Bergin S.M.,Dandenong Hospital | Brand C.A.,Royal Melbourne Hospital | Colman P.G.,Royal Melbourne Hospital | Campbell D.A.,Monash University
Journal of Foot and Ankle Research | Year: 2011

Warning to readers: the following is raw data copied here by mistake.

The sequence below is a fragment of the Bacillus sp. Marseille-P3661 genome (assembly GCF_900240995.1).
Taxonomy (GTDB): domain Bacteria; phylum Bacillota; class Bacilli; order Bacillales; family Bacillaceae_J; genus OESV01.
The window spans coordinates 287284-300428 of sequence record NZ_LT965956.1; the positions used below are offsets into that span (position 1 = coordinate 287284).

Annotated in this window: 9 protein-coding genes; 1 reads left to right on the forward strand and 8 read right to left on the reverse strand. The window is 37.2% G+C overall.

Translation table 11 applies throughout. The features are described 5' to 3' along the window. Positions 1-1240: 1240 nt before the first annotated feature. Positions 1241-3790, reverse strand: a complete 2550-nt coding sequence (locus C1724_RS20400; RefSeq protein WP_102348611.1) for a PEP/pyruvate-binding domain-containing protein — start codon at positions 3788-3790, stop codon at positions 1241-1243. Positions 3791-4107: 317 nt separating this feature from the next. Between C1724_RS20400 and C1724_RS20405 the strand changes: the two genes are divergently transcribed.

Background: Information describing variation in health outcomes for individuals with diabetes related foot disease, across socioeconomic strata is lacking. The aim of this study was to investigate variation in rates of hospital separations for diabetes related foot disease and the relationship with levels of social advantage and disadvantage.Methods: Using the Index of Relative Socioeconomic Disadvantage (IRSD) each local government area (LGA) across Victoria was ranked from most to least disadvantaged. Those LGAs ranked at the lowest end of the scale and therefore at greater disadvantage (Group D) were compared with those at the highest end of the scale (Group A), in terms of total and per capita hospital separations for peripheral neuropathy, peripheral vascular disease, foot ulceration, cellulitis and osteomyelitis and amputation. Hospital separations data were compiled from the Victorian Admitted Episodes Database.Results: Total and per capita separations were 2,268 (75.3/1,000 with diabetes) and 2,734 (62.3/1,000 with diabetes) for Group D and Group A respectively. Most notable variation was for foot ulceration (Group D, 18.1/1,000 versus Group A, 12.7/1,000, rate ratio 1.4, 95% CI 1.3, 1.6) and below knee amputation (Group D 7.4/1,000 versus Group A 4.1/1,000, rate ratio 1.8, 95% CI 1.5, 2.2). Males recorded a greater overall number of hospital separations across both socioeconomic strata with 66.2% of all separations for Group D and 81.0% of all separations for Group A recorded by males. However, when comparing mean age, males from Group D tended to be younger compared with males from Group A (mean age; 53.0 years versus 68.7 years).Conclusion: Variation appears to exist for hospital separations for diabetes related foot disease across socioeconomic strata. Specific strategies should be incorporated into health policy and planning to combat disparities between health outcomes and social status. © 2011 Bergin et al; licensee BioMed Central Ltd.